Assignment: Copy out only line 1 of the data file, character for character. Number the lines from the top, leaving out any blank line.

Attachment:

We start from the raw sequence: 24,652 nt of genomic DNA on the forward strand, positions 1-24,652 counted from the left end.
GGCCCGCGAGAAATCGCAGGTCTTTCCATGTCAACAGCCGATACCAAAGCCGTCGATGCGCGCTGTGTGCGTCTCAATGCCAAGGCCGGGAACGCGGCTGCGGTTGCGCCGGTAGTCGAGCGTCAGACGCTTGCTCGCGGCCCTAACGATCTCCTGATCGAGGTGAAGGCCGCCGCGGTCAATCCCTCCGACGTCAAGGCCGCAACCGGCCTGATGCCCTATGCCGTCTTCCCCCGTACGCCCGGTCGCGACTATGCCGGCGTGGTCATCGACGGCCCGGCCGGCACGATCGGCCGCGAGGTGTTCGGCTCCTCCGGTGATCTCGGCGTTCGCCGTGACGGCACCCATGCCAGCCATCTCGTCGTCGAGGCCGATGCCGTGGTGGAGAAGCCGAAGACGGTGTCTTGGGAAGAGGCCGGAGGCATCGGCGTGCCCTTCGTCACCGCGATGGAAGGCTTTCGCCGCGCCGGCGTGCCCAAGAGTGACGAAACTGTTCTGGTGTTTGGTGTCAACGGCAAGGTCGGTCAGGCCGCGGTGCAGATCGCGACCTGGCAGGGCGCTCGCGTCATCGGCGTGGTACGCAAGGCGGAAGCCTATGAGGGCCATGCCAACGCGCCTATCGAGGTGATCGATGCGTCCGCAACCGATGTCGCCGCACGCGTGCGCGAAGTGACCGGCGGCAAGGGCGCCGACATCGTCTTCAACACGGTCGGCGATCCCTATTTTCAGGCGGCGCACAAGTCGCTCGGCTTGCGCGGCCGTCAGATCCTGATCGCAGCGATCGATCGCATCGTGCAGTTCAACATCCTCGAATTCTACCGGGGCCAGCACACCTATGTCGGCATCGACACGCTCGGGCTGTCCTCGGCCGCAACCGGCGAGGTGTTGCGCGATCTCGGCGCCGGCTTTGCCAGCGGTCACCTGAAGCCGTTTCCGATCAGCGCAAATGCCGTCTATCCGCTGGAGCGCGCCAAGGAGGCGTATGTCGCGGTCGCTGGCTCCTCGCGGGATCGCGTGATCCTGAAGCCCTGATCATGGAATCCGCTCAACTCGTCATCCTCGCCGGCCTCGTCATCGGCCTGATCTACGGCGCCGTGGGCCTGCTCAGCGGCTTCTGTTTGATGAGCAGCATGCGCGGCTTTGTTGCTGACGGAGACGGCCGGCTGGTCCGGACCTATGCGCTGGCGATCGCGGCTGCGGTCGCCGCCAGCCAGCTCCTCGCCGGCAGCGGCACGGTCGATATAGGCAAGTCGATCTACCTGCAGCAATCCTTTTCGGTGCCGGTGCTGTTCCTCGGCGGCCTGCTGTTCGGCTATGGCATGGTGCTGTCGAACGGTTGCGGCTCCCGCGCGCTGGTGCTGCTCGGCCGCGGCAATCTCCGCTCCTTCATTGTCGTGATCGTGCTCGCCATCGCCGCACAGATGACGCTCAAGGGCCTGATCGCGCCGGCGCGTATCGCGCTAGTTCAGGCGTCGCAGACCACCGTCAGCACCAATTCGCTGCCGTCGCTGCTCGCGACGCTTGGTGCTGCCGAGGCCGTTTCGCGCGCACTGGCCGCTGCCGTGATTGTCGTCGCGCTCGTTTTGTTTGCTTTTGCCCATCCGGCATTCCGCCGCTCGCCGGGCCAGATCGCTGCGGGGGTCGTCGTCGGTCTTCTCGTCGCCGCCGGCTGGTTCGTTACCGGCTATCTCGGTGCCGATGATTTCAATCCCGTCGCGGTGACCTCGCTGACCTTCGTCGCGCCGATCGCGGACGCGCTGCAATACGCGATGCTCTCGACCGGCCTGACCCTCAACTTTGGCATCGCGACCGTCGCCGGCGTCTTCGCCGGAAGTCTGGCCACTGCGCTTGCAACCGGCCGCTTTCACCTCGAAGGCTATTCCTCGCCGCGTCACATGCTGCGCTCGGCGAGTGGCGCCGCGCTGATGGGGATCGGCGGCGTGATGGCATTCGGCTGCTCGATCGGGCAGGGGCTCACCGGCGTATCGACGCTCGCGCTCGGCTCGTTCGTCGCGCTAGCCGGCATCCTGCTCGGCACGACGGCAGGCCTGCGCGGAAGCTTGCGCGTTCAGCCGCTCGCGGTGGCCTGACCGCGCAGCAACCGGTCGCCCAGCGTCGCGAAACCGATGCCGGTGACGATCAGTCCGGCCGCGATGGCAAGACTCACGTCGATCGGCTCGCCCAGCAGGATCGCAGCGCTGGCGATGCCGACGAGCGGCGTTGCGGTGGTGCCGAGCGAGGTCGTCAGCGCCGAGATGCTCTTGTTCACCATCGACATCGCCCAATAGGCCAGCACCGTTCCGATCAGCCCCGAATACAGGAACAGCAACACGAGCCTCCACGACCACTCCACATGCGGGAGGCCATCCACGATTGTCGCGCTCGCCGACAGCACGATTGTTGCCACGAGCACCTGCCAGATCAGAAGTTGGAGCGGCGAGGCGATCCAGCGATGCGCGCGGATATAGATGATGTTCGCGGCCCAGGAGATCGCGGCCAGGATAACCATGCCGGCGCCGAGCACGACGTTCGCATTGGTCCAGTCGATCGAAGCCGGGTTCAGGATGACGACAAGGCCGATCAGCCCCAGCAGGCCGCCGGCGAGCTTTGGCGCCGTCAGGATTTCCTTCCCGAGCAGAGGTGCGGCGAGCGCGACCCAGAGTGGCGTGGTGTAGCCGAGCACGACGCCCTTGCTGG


We start from the raw sequence: 24,652 nt of genomic DNA on the forward strand, positions 1-24,652 counted from the left end.